The legend tells of a wise consultant who was hired by a prominent CEO. The CEO asked the consultant what advice he would give to help him be more productive in the areas of life that mattered. The consultant thought and said, “Do this one thing. Each day, write down the most important thing you need to do that day. Then, list your second and your third most important need. Then do those three things.” The CEO impatiently asked, what else should he do? The consultant answered, “Just do those three, in order.” Frustrated at the consultant’s simplistic idea, the CEO thanked the wise consultant and asked how much his bill was since the appointment had only lasted five minutes. The consultant answered, “Do what I have said and in thirty days, pay me whatever you think my advice was worth.” Thirty days later the wise consultant received a check from the impatient CEO for $25,000.

Recently, I have sought to put into practice the advice of that story that I heard years ago. It has amazed me how this one practice has changed the way I operate each day. The simplicity of the idea has brought focus and clarity.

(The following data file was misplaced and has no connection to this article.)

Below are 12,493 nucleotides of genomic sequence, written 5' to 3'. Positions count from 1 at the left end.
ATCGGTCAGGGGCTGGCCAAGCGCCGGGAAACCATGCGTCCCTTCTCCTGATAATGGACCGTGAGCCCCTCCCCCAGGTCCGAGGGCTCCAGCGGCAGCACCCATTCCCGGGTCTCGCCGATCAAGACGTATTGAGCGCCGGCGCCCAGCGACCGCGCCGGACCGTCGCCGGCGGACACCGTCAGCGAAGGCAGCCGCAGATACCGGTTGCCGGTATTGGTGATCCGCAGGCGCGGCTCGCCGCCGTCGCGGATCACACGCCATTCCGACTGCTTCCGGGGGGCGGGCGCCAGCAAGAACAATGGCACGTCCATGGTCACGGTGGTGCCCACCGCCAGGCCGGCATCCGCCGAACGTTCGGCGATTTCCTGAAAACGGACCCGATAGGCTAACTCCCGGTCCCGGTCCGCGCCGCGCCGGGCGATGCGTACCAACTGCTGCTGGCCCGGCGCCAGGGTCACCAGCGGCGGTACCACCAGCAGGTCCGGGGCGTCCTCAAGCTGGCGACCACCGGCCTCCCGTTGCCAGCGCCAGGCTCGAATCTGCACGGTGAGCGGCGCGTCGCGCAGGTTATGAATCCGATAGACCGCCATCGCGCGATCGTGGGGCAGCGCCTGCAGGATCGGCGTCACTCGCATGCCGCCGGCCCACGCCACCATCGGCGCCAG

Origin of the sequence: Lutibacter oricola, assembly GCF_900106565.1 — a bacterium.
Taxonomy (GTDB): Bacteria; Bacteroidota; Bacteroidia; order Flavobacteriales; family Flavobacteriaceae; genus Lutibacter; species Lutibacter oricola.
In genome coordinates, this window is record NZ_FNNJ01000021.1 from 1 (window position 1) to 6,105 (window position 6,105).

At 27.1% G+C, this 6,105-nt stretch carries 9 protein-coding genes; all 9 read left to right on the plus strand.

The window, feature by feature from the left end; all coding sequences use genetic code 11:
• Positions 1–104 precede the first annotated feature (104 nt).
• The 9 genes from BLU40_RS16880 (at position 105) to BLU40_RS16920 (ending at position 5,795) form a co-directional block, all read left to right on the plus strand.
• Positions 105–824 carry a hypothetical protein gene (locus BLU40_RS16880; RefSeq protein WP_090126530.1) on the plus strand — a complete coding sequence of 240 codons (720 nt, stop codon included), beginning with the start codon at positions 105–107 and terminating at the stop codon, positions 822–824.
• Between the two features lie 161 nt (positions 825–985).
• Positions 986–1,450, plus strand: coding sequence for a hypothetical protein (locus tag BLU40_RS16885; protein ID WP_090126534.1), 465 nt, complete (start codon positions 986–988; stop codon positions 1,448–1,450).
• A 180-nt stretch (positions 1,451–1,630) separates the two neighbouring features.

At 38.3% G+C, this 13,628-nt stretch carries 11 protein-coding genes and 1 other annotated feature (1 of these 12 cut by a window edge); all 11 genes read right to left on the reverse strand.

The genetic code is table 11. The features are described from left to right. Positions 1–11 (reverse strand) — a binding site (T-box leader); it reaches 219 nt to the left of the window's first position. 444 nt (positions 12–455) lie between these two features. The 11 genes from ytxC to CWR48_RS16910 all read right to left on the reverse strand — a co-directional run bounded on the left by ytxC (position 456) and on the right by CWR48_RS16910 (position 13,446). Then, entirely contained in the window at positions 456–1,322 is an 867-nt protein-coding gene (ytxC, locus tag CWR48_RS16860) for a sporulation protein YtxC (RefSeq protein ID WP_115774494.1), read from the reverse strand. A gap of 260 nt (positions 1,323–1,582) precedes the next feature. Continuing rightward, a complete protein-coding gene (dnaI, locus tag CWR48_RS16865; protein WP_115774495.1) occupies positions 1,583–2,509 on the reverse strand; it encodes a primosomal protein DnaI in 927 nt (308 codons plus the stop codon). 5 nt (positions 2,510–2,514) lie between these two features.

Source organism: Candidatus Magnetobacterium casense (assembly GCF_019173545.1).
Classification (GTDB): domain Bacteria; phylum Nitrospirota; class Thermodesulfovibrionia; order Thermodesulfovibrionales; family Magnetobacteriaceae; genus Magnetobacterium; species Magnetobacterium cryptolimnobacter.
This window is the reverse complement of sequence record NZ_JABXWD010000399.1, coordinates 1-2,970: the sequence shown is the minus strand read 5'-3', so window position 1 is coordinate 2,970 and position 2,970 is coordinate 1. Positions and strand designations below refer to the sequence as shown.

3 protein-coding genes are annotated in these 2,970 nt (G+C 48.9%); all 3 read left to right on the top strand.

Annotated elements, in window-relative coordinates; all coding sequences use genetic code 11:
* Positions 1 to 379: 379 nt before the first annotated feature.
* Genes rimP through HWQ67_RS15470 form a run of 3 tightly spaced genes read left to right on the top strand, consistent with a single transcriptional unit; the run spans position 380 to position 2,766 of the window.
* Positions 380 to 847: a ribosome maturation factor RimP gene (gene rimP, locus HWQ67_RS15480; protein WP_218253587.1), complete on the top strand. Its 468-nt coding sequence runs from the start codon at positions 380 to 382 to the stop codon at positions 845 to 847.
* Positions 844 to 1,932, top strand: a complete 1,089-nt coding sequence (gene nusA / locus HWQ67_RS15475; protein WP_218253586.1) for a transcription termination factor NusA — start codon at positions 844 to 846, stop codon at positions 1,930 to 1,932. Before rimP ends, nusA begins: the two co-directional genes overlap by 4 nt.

If for the next year, you and I do the top three most important things we need to do each day, we will accomplish over 1,000 essential tasks.

I have found this concept surprisingly hard to do. I think of myself as a reasonably focused person, and yet, coming up with the one most important thing for today, and then the second and third, is difficult. The very difficulty of the task has shown me how much I need the clarity.

Here is how I am putting this into practice. Feel free to adapt it in whatever way works for you:

• Each month, I list the priorities I want to accomplish for the month. Then, I take that list and identify the top three priorities, in order, for the month.
• Each week, while keeping in mind my priorities for the month, I list my priorities for the week. Then, I identify the top three priorities, in order, for the week.
• Each day, while reviewing my weekly and monthly priorities, I begin by identifying the top three priorities for the day, in order. I work to do my top three priorities. Anything I accomplish beyond those priorities is gravy.
• Remind yourself each day to choose your top three priorities and review your weekly and monthly priorities. I have a digital planner that creates recurring things to do to help remind me. Sticky notes could accomplish the same purpose.

You may think this idea is simplistic. I certainly did for a long time. But try it for a week or two and see if it helps you do more of what is important to you with less stress.

Are you brave enough to give it a try?

Let me know what you think of the idea?

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